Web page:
Opinions as Evidence: Should Rational Bayesian Agents Commonize Priors

From: Robin Hanson (rhanson@gmu.edu)
Date: Mon May 07 2001 - 19:05:47 MDT

Curt Adams today offered a derivation purporting to show that if two agents
start with different priors, and then each update their beliefs on the fact
that the other one was assigned the prior they got, then the posteriors of
the two agents will not be the same except under unusual circumstances. I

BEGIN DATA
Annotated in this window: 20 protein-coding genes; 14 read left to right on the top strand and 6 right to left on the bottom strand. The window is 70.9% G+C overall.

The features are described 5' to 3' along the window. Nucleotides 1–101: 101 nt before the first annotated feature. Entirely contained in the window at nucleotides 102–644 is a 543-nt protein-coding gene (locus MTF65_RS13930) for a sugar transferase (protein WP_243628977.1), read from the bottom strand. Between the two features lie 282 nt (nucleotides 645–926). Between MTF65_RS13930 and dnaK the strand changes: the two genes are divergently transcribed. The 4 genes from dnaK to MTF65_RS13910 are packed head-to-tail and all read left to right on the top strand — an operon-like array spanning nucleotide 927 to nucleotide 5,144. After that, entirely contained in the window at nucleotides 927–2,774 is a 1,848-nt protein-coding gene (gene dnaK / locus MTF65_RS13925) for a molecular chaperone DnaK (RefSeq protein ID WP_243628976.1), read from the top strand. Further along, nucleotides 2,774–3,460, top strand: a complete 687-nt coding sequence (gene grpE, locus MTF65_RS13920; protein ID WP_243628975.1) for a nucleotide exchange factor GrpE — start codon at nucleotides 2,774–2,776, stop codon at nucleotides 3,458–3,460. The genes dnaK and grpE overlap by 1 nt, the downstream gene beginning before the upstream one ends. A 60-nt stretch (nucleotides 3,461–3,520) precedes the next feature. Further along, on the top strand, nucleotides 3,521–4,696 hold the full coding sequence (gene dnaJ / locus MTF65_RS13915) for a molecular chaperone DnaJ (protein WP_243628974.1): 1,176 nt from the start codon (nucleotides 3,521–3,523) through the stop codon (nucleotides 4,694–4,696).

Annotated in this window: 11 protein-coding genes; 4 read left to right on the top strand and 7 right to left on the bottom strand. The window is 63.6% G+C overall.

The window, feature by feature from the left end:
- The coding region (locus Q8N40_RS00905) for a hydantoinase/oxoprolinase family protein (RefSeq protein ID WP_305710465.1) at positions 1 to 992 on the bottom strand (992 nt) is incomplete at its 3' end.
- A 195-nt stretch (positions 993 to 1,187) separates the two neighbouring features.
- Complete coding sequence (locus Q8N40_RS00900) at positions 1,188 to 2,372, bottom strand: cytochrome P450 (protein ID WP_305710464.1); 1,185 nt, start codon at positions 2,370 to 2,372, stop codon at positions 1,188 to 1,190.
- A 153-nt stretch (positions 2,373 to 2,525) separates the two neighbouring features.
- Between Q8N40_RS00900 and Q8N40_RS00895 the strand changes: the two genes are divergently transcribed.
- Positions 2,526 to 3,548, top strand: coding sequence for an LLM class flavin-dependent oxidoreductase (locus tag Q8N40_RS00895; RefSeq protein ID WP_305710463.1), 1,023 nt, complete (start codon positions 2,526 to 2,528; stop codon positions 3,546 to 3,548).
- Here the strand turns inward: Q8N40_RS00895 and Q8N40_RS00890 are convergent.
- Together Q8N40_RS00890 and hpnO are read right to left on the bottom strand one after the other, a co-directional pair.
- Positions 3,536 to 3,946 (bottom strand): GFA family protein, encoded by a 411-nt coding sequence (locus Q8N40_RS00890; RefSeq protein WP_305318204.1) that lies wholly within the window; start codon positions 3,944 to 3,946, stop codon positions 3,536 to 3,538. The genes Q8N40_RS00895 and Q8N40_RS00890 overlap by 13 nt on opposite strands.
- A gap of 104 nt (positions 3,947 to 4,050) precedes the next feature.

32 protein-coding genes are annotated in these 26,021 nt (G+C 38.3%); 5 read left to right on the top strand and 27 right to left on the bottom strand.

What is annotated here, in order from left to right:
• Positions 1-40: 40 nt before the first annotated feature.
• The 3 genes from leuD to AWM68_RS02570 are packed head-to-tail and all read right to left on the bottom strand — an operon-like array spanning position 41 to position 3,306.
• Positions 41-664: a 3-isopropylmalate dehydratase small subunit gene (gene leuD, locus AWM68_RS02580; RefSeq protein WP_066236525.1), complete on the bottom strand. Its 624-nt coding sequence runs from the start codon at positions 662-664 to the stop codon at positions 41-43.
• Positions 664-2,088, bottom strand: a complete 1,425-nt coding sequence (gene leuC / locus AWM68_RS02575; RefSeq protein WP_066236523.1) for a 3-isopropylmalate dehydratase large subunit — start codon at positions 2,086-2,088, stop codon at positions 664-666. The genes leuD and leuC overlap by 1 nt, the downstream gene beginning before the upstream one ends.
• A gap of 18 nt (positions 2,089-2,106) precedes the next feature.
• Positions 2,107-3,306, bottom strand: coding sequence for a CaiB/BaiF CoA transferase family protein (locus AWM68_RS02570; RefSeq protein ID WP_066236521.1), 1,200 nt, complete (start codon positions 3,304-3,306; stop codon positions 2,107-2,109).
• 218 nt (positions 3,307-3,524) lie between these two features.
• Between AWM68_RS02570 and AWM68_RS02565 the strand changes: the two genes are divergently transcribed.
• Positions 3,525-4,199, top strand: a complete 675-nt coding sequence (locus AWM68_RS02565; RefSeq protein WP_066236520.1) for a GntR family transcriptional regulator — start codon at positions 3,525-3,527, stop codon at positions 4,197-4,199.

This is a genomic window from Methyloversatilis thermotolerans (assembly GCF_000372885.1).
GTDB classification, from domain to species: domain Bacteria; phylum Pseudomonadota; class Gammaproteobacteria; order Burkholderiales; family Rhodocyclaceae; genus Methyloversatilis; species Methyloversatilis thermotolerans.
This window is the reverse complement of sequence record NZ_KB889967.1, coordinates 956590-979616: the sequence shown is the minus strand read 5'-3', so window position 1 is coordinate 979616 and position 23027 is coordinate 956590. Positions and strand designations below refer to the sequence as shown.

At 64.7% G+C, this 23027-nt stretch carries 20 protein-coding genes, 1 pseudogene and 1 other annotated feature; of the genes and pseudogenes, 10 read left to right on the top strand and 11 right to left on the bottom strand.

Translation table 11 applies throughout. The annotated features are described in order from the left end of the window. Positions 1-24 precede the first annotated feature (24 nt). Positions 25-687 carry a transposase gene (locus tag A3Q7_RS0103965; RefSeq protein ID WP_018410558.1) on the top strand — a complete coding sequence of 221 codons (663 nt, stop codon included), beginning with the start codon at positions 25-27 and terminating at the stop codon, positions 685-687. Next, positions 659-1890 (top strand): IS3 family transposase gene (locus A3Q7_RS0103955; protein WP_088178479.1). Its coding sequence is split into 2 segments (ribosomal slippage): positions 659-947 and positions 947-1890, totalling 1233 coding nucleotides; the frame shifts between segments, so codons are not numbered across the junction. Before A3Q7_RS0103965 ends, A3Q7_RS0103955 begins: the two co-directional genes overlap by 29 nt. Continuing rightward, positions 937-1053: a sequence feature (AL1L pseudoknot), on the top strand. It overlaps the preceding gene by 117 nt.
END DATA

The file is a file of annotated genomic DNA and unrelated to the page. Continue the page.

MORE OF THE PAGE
agree that Curt has in fact show this.

I suspect that Curt thinks that his result contradicts something that I
have said, but I do not see any contradiction. The standard agreeing to
disagree literature starts with agents who have the same priors, and show
that updating on statements of opinions produces common beliefs. I also
have a paper on the causal origins of priors
(http://hanson.gmu.edu/prior.pdf or .ps) which shows how updating on the
fact that you were assigned the prior you got can imply common priors. But
neither of these contradict Curt's derivation.

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